Haley Barbour may be among the smartest men in contemporary politics, as well as one of the most able governors in the country. But there’s no denying that his potential presidential candidacy has taken a hit as a result of his remarks about growing up in Yazoo City, Mississippi, and the role of the Citizens Councils in the racial strife of that era.

A profile of Barbour in the Weekly Standard by Andrew Ferguson quoted the governor as characterizing the segregated Mississippi of his youth in a rosy light. “I just don’t remember it as being that bad,” said Barbour, who also went on to describe the Citizens Councils as being the good guys who kept the Ku Klux Klan out of his hometown while neglecting to also note that they were the local enforcers of the racial status quo and the oppression of blacks. Yesterday, Barbour attempted to put out the fire with a clarification, admitting that the Citizens Councils were “totally indefensible, as is segregation. It was a difficult and painful era for Mississippi, the rest of the country and, especially, African-Americans who were persecuted in that time.”

But that wasn’t good enough for some of his critics, particularly the editorial page of the New York Times, which roasted Barbour in today’s edition for what they termed his recollection of a “hazy, dream-coated South” that shows he suffers “from the faulty memory all too common among those who stood on the sidelines during one of the greatest social upheavals in history.” The Times‘s goal here is not so much clarity about history but to draw a line in the sand about Barbour’s future as it declared that “his recent remarks on the period fit a well-established pattern of racial insensitivity that raises increasing doubts about his fitness for national office.”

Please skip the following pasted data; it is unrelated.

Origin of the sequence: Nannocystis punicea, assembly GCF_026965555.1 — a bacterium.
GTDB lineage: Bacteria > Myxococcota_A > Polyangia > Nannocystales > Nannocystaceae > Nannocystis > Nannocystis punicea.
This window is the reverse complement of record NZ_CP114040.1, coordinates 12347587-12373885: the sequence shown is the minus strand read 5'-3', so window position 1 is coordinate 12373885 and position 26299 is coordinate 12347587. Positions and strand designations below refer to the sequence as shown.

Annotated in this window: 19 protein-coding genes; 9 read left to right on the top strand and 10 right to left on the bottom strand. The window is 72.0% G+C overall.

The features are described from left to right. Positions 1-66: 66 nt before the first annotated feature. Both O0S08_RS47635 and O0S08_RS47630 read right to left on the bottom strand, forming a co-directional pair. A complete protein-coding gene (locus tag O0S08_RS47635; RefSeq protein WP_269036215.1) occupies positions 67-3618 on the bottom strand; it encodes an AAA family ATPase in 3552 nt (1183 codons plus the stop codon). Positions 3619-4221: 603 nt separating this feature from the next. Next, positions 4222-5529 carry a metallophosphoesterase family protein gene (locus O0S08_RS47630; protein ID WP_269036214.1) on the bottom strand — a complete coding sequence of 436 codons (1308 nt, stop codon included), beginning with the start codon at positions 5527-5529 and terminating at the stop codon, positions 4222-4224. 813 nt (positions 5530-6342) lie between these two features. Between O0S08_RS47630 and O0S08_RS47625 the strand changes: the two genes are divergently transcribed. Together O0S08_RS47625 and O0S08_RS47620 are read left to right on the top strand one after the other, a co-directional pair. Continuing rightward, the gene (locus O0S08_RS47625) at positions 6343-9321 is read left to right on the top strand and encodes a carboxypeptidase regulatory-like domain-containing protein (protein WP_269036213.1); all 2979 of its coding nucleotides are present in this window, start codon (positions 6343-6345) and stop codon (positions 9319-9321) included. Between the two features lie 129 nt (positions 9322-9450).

Given that it was the Times and other liberal organs that were quick to make a meal of this brouhaha, many conservatives will reflexively defend Barbour. It is, after all, more than a little unfair to speak of the Mississippi governor as someone who “stood on the sidelines” of this battle, since he was merely a teenager during the drama of the early 1960s. No one has alleged that he has ever been guilty of an act of racism, either then or since. Indeed, the worst that the Times can say of him is that he once scolded an aide for making a racist remark with a joke about watermelons. And, as the perceptive Ferguson noted in his article, a big part of the problem is Barbour’s thick and “unapologetic” Southern drawl, which may be more than a bit off-putting for Northerners quick to make stereotypical generalizations about Southern whites while ignoring the racial past of their own region.

But as Barbour’s quick retreat from his Weekly Standard quotes indicates, this is not a problem that he can simply dismiss as liberal media bias. While Barbour may be innocent of any racism personally, denial of the truth about the essential ugliness of much of what some like to term the “heritage” of the South is unacceptable. As the nation celebrates the sesquicentennial of the Civil War over the next four years, the willingness of some to indulge in fantasies about the Confederacy is something that is bound to cause problems for Southern white Republicans, especially one who is thinking about running against the first African-American president of the United States.